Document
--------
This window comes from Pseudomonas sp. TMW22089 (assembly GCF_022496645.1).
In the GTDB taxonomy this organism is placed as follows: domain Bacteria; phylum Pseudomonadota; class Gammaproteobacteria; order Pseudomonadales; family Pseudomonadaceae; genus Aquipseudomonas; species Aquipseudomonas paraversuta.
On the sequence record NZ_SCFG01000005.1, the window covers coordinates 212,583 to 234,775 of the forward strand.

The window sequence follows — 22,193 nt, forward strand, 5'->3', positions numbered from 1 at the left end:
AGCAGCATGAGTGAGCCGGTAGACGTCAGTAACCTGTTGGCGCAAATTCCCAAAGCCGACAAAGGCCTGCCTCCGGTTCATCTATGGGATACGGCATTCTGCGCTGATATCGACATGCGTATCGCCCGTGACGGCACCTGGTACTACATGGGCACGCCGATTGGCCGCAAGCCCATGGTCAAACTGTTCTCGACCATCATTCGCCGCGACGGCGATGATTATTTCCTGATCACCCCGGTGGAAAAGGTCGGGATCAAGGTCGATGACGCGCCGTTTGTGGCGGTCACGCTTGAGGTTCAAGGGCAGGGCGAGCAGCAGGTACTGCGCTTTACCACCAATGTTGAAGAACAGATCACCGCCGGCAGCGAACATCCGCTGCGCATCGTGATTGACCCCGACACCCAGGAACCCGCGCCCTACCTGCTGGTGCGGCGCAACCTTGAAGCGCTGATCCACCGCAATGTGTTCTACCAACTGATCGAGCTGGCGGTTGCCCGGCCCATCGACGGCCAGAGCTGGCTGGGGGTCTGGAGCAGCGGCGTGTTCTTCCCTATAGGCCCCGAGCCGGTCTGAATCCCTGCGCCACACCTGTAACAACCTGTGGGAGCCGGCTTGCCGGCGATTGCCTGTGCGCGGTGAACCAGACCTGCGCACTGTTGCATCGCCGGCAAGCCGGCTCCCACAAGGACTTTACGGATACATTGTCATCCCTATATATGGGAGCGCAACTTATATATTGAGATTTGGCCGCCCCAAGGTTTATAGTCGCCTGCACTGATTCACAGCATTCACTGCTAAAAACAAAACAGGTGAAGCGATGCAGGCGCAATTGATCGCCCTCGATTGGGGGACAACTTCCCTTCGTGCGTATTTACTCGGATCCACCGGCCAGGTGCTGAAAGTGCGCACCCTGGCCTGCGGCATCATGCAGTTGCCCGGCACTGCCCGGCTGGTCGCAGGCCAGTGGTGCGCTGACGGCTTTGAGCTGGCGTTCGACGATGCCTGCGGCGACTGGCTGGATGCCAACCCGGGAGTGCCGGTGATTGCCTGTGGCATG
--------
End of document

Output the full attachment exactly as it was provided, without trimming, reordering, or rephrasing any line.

This window comes from Pseudomonas sp. TMW22089 (assembly GCF_022496645.1).
In the GTDB taxonomy this organism is placed as follows: domain Bacteria; phylum Pseudomonadota; class Gammaproteobacteria; order Pseudomonadales; family Pseudomonadaceae; genus Aquipseudomonas; species Aquipseudomonas paraversuta.
On the sequence record NZ_SCFG01000005.1, the window covers coordinates 212,583 to 234,775 of the forward strand.

The window sequence follows — 22,193 nt, forward strand, 5'->3', positions numbered from 1 at the left end:
AGCAGCATGAGTGAGCCGGTAGACGTCAGTAACCTGTTGGCGCAAATTCCCAAAGCCGACAAAGGCCTGCCTCCGGTTCATCTATGGGATACGGCATTCTGCGCTGATATCGACATGCGTATCGCCCGTGACGGCACCTGGTACTACATGGGCACGCCGATTGGCCGCAAGCCCATGGTCAAACTGTTCTCGACCATCATTCGCCGCGACGGCGATGATTATTTCCTGATCACCCCGGTGGAAAAGGTCGGGATCAAGGTCGATGACGCGCCGTTTGTGGCGGTCACGCTTGAGGTTCAAGGGCAGGGCGAGCAGCAGGTACTGCGCTTTACCACCAATGTTGAAGAACAGATCACCGCCGGCAGCGAACATCCGCTGCGCATCGTGATTGACCCCGACACCCAGGAACCCGCGCCCTACCTGCTGGTGCGGCGCAACCTTGAAGCGCTGATCCACCGCAATGTGTTCTACCAACTGATCGAGCTGGCGGTTGCCCGGCCCATCGACGGCCAGAGCTGGCTGGGGGTCTGGAGCAGCGGCGTGTTCTTCCCTATAGGCCCCGAGCCGGTCTGAATCCCTGCGCCACACCTGTAACAACCTGTGGGAGCCGGCTTGCCGGCGATTGCCTGTGCGCGGTGAACCAGACCTGCGCACTGTTGCATCGCCGGCAAGCCGGCTCCCACAAGGACTTTACGGATACATTGTCATCCCTATATATGGGAGCGCAACTTATATATTGAGATTTGGCCGCCCCAAGGTTTATAGTCGCCTGCACTGATTCACAGCATTCACTGCTAAAAACAAAACAGGTGAAGCGATGCAGGCGCAATTGATCGCCCTCGATTGGGGGACAACTTCCCTTCGTGCGTATTTACTCGGATCCACCGGCCAGGTGCTGAAAGTGCGCACCCTGGCCTGCGGCATCATGCAGTTGCCCGGCACTGCCCGGCTGGTCGCAGGCCAGTGGTGCGCTGACGGCTTTGAGCTGGCGTTCGACGATGCCTGCGGCGACTGGCTGGATGCCAACCCGGGAGTGCCGGTGATTGCCTGTGGCATG